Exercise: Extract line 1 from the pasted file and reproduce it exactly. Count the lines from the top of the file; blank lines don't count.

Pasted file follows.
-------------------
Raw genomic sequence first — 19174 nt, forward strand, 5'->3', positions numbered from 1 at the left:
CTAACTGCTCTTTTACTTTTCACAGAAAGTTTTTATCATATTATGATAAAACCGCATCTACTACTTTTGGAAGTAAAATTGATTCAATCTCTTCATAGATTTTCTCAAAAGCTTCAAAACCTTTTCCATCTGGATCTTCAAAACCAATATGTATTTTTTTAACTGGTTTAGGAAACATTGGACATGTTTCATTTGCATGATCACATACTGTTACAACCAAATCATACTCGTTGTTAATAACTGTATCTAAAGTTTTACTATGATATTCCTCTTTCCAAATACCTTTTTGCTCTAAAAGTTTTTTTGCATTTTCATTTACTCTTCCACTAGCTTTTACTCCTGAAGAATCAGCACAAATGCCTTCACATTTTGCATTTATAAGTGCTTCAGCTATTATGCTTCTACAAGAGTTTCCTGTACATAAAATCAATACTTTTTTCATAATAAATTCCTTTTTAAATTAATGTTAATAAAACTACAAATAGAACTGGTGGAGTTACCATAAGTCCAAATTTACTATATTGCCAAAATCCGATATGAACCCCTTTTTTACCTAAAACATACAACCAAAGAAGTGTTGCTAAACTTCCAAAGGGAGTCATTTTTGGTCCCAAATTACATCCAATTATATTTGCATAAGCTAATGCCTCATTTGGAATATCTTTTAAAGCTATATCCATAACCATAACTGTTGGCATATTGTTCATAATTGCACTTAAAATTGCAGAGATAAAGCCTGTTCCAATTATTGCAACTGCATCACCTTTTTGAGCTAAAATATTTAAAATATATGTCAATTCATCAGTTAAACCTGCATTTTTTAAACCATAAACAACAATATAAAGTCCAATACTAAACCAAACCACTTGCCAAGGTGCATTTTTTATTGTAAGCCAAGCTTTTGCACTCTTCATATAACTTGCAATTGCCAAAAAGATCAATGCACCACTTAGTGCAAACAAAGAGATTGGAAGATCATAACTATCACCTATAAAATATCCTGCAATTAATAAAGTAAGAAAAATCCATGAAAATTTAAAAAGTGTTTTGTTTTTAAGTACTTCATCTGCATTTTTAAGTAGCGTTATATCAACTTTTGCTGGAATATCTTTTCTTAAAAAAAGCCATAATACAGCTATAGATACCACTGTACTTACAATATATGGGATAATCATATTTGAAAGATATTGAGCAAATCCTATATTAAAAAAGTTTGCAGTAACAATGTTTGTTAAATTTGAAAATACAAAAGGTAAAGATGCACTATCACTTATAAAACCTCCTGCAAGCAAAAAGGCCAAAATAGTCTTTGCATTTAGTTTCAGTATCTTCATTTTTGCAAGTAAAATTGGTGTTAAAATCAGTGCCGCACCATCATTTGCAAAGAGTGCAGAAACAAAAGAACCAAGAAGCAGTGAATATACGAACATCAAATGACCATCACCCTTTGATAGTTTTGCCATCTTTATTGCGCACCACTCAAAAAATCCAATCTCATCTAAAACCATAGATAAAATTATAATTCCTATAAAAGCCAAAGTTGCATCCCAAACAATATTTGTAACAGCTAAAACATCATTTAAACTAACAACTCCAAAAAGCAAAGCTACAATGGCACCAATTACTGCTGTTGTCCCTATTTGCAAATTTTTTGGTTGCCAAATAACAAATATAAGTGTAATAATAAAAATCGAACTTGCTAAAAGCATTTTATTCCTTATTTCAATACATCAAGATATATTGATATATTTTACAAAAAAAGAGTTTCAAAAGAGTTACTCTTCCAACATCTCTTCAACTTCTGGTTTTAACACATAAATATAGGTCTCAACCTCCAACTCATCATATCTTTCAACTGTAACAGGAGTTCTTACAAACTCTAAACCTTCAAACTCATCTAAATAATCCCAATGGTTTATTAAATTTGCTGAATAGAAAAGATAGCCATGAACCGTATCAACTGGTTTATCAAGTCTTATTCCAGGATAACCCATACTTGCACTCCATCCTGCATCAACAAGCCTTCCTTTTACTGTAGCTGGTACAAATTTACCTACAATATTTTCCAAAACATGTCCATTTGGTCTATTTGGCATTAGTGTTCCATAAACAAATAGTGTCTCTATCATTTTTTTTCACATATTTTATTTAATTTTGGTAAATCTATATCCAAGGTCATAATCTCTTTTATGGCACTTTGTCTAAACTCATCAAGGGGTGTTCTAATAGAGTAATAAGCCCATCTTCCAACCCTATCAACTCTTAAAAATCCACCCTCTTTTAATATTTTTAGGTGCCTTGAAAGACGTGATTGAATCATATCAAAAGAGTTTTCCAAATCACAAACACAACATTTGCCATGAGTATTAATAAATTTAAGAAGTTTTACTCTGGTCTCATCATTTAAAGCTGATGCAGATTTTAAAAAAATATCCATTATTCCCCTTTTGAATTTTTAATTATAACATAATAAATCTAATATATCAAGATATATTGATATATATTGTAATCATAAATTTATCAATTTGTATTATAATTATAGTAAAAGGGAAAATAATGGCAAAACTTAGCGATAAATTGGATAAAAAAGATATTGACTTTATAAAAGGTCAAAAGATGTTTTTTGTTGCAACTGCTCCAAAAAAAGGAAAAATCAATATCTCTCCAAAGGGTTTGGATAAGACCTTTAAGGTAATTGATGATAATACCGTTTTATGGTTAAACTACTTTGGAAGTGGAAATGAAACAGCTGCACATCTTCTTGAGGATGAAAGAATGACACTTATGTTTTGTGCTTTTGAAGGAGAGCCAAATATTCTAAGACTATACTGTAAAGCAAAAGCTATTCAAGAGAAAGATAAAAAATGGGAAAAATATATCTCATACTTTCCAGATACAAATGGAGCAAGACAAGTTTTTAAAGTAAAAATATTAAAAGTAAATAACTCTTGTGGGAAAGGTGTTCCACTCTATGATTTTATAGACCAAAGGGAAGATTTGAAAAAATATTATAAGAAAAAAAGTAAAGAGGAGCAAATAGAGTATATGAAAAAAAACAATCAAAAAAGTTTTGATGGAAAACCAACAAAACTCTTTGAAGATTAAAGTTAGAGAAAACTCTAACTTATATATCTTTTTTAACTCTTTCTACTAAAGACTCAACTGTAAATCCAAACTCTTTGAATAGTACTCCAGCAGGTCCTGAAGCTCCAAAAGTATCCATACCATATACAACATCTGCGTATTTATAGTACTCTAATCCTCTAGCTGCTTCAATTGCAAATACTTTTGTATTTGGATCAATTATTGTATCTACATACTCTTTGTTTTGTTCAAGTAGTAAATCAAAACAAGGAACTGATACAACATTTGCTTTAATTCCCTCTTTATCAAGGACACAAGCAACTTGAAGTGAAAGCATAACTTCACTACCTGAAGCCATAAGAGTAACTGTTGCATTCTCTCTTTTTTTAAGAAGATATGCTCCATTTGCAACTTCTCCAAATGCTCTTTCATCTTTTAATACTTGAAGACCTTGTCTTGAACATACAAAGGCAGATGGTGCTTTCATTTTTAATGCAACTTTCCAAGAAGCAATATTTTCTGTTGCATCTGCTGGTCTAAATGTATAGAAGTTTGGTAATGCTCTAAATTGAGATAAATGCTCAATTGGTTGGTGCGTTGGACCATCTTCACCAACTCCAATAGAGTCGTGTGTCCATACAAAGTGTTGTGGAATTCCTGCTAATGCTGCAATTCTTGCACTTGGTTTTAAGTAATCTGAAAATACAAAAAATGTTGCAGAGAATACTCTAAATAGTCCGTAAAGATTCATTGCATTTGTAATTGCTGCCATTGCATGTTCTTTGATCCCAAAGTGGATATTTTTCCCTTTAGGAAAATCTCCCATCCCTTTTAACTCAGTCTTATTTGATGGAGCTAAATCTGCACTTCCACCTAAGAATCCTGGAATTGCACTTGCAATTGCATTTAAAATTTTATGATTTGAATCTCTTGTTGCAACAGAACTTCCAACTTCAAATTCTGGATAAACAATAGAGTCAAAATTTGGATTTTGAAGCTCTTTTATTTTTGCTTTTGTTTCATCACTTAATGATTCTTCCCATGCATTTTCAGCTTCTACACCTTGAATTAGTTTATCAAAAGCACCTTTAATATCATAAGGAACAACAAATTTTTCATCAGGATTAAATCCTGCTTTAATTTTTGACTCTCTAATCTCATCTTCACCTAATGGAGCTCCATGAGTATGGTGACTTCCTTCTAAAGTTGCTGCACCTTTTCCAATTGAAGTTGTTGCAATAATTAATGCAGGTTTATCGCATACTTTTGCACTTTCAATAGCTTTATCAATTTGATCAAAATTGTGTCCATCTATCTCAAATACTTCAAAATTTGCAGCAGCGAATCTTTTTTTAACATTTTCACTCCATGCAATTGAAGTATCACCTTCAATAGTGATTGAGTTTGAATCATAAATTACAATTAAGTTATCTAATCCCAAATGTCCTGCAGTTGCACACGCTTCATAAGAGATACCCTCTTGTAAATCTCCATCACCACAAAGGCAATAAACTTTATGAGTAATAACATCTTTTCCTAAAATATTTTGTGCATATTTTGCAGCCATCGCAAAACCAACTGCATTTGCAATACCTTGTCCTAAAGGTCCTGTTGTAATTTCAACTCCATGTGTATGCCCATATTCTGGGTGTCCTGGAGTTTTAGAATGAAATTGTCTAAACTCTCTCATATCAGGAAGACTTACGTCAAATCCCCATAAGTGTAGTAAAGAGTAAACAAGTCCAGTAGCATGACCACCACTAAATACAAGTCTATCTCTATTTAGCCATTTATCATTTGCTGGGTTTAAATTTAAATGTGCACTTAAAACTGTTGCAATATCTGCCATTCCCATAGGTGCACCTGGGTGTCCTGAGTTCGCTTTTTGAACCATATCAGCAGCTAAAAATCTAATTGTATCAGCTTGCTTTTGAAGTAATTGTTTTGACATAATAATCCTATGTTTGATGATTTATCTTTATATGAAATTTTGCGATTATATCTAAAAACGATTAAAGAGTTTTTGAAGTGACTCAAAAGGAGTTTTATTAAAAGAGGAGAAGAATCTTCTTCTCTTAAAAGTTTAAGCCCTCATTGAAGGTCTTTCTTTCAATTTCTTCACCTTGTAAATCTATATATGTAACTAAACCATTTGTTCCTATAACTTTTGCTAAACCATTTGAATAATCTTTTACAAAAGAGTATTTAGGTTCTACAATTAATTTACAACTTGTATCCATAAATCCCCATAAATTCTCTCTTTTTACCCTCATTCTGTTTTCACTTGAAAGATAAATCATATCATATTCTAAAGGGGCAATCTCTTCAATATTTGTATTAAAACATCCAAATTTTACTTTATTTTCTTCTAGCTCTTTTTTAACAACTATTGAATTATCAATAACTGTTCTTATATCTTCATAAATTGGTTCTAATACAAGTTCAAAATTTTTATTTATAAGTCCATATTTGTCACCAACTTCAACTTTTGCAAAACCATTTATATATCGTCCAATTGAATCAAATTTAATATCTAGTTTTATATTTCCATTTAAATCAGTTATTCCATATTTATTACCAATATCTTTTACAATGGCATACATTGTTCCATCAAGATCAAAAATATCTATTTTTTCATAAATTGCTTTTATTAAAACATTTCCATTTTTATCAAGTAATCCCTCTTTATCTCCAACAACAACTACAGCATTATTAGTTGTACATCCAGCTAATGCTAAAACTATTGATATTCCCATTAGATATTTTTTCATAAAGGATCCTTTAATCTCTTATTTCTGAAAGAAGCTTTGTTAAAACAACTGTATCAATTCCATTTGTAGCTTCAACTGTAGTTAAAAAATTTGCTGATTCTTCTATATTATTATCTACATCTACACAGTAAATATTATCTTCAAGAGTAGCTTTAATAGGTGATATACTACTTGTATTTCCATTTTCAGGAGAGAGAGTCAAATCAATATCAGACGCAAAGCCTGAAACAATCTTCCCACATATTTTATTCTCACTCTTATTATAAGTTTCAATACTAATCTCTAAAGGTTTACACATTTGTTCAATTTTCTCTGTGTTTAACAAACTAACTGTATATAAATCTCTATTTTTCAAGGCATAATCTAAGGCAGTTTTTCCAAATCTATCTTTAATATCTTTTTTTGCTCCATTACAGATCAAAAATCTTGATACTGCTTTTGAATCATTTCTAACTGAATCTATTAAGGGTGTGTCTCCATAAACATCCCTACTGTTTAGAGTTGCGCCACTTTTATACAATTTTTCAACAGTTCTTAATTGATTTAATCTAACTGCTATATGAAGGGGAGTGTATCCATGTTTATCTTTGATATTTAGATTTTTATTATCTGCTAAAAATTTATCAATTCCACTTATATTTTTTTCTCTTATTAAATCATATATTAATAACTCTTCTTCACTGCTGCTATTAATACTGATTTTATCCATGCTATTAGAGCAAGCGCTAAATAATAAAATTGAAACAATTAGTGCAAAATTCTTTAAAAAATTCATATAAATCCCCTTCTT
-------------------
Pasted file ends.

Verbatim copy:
Raw genomic sequence first — 19174 nt, forward strand, 5'->3', positions numbered from 1 at the left: